It can be hard to know when the right time is to move your loved one to move into assisted living or memory care. You may feel like you’re making the wrong decision if you choose assisted living instead of memory care, or vice versa. Oftentimes, people feel like they’re being rushed into a decision.

We’ve created this blog to help you compare assisted living and memory care so that you can make the best decision for your loved one. After all, it’s important to choose the right level of care so that your loved one can age comfortably and receive the best possible care.

What Are the Differences Between Assisted Living and Memory Care?

Assisted living is a type of senior housing that provides assisted living services to residents. These services can include help with activities of daily living (ADLs), such as bathing, dressing, and eating. The main focus of assisted living is to help residents maintain their independence as much as possible.

In assisted living, residents do not receive extensive medical care. Memory care, on the other hand, is a type of assisted living that is specifically designed for seniors with Alzheimer’s disease or other forms of dementia. Memory care facilities provide comprehensive medical care and assistance with ADLs. They also offer specialized activities and therapies to help residents maintain their cognitive function.

Memory care facilities were established with the needs of Alzheimer’s and dementia patients in mind. This means that these facilities are typically better equipped to deal with the unique challenges that these residents face.

When deciding between assisted living and memory care, it is important to consider the level of care your loved one needs. If your loved one requires extensive medical care and assistance with ADLs at the same time, memory care may be the best option. However, if your loved one is still relatively independent and only needs help with a few ADLs, assisted living may be a better fit.

Staff and Amenities

The staff at assisted living and memory care facilities are also trained differently. The staff at assisted living facilities are typically trained in first aid and CPR so that they can provide basic medical care.

The staff at memory care facilities, on the other hand, are specifically trained in dementia and Alzheimer’s care. They know how to deal with changes in behavior and how to provide the best possible care for residents with these conditions.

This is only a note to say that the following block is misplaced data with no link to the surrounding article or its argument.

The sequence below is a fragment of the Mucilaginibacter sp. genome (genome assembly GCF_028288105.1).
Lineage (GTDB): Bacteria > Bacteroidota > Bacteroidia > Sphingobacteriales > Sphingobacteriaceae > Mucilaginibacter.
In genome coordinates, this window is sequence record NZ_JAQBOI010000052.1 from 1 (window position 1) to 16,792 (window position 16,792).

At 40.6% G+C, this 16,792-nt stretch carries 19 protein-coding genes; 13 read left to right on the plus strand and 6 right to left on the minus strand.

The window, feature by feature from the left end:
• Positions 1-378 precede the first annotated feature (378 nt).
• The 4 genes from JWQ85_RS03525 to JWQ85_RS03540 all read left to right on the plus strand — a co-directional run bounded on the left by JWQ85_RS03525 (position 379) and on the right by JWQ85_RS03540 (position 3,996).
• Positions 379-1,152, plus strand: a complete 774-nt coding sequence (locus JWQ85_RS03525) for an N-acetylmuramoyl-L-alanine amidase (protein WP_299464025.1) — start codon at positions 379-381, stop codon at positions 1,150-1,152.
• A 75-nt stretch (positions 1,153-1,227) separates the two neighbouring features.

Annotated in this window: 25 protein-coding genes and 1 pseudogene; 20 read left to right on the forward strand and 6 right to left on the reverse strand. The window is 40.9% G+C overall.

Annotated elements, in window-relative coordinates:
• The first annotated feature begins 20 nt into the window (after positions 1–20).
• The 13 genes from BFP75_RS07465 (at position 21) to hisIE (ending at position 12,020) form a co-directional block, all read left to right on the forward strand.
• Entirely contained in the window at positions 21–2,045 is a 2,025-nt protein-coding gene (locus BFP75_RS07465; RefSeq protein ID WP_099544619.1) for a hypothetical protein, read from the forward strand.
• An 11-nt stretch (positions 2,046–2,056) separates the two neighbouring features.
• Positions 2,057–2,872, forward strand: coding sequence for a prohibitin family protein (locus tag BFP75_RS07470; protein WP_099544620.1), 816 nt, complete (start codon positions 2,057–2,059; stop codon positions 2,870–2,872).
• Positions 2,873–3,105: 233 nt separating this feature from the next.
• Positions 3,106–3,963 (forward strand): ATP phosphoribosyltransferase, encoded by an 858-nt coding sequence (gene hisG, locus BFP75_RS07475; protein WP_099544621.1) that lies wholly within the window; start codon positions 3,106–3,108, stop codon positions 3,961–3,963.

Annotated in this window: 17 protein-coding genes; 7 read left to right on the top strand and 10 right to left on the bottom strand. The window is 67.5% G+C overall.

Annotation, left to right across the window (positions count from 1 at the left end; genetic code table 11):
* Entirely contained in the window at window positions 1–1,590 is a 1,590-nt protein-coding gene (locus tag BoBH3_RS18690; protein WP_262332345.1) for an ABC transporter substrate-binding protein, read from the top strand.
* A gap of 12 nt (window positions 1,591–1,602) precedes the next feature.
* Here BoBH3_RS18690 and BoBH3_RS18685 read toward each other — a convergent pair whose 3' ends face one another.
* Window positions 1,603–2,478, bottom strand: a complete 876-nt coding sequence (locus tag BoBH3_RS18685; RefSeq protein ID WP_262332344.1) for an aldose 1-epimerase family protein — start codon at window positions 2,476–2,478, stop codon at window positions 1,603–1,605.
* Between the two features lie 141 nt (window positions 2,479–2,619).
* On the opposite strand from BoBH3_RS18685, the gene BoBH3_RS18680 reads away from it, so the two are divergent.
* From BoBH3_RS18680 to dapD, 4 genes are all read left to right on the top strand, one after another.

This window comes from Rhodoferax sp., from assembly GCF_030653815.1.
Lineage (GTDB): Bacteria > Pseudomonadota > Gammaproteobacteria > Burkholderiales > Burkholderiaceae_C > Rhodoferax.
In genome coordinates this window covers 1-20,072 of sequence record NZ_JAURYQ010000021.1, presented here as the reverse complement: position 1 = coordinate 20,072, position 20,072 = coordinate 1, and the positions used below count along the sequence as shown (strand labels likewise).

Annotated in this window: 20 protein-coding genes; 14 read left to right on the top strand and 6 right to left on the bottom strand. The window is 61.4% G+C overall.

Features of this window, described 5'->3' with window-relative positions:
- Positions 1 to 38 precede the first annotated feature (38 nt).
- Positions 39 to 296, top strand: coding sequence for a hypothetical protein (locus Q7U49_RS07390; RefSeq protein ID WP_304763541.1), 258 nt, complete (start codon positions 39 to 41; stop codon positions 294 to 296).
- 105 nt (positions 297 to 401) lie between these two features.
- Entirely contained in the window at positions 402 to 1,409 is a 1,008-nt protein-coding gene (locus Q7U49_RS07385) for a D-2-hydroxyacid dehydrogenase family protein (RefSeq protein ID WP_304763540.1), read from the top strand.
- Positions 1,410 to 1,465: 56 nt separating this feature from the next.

In terms of amenities, assisted living facilities typically offer more social and recreational activities than memory care facilities. This is because the residents of assisted living facilities are usually more independent and mobile than those in memory care.

Memory care facilities, on the other hand, often have special features like secured outdoor areas and wander guards to prevent residents from leaving the premises. However, memory care facilities are not without their own amenities. Some of the features you might find in a memory care facility include:

  • Specialized activities and programs designed to stimulate the mind such as music therapy, art therapy, and pet therapy
  • A safe and secure environment with around-the-clock supervision
  • Access to medical care and assistance with activities of daily living such as bathing, dressing, and eating
  • Nursing staff on site 24/hours a day
  • Medication management
  • Individualized care plans

Benefits Of Assisted Living Facilities

As mentioned above, assisted living facilities are designed to provide seniors with the assistance they need to live independently. Some of the benefits of assisted living include:

  • A home-like environment
  • A sense of community and social interaction
  • Access to amenities and activities
  • Assistance with activities of daily living
  • Safety and security features
  • Nutritious meals
  • Housekeeping and laundry services

These are just some of the benefits that assisted living facilities offer. When choosing an assisted living facility, it’s important to tour the facility and ask plenty of questions to make sure it’s the right fit for your loved one.

Despite the benefits of assisted living facilities, they are not made to care for people with dementia or Alzheimer’s disease. For people with these conditions, a memory care facility is a better option. A patient with Alzheimer’s or other forms of dementia will not be able to thrive in an assisted living facility because they require more specialized care.